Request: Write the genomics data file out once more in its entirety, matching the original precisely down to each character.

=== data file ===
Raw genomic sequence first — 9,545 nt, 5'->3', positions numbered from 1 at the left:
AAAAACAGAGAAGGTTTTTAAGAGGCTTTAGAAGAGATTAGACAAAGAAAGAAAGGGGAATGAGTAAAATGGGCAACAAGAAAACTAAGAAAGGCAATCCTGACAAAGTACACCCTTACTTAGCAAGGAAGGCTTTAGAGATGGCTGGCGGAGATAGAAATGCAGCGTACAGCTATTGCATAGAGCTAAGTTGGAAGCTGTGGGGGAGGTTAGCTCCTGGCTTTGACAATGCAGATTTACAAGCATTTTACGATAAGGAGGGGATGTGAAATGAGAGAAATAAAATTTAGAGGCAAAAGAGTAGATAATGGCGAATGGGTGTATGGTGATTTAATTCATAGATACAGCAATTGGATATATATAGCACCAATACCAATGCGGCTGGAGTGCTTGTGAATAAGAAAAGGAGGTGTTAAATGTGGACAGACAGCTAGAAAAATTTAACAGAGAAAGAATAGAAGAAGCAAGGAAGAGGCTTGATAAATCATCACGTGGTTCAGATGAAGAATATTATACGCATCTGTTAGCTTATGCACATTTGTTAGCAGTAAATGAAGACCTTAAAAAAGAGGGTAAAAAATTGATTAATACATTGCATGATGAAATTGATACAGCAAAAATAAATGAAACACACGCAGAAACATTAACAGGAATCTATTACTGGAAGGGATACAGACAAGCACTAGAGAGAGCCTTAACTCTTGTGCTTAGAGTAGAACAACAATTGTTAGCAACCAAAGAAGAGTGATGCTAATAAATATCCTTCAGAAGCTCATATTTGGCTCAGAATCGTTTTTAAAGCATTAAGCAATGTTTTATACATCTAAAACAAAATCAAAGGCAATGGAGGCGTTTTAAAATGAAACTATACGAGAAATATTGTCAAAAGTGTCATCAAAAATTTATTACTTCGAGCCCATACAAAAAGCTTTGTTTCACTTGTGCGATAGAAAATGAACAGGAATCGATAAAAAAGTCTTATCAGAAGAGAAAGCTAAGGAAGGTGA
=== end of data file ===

Raw genomic sequence first — 9,545 nt, 5'->3', positions numbered from 1 at the left:
AAAAACAGAGAAGGTTTTTAAGAGGCTTTAGAAGAGATTAGACAAAGAAAGAAAGGGGAATGAGTAAAATGGGCAACAAGAAAACTAAGAAAGGCAATCCTGACAAAGTACACCCTTACTTAGCAAGGAAGGCTTTAGAGATGGCTGGCGGAGATAGAAATGCAGCGTACAGCTATTGCATAGAGCTAAGTTGGAAGCTGTGGGGGAGGTTAGCTCCTGGCTTTGACAATGCAGATTTACAAGCATTTTACGATAAGGAGGGGATGTGAAATGAGAGAAATAAAATTTAGAGGCAAAAGAGTAGATAATGGCGAATGGGTGTATGGTGATTTAATTCATAGATACAGCAATTGGATATATATAGCACCAATACCAATGCGGCTGGAGTGCTTGTGAATAAGAAAAGGAGGTGTTAAATGTGGACAGACAGCTAGAAAAATTTAACAGAGAAAGAATAGAAGAAGCAAGGAAGAGGCTTGATAAATCATCACGTGGTTCAGATGAAGAATATTATACGCATCTGTTAGCTTATGCACATTTGTTAGCAGTAAATGAAGACCTTAAAAAAGAGGGTAAAAAATTGATTAATACATTGCATGATGAAATTGATACAGCAAAAATAAATGAAACACACGCAGAAACATTAACAGGAATCTATTACTGGAAGGGATACAGACAAGCACTAGAGAGAGCCTTAACTCTTGTGCTTAGAGTAGAACAACAATTGTTAGCAACCAAAGAAGAGTGATGCTAATAAATATCCTTCAGAAGCTCATATTTGGCTCAGAATCGTTTTTAAAGCATTAAGCAATGTTTTATACATCTAAAACAAAATCAAAGGCAATGGAGGCGTTTTAAAATGAAACTATACGAGAAATATTGTCAAAAGTGTCATCAAAAATTTATTACTTCGAGCCCATACAAAAAGCTTTGTTTCACTTGTGCGATAGAAAATGAACAGGAATCGATAAAAAAGTCTTATCAGAAGAGAAAGCTAAGGAAGGTGA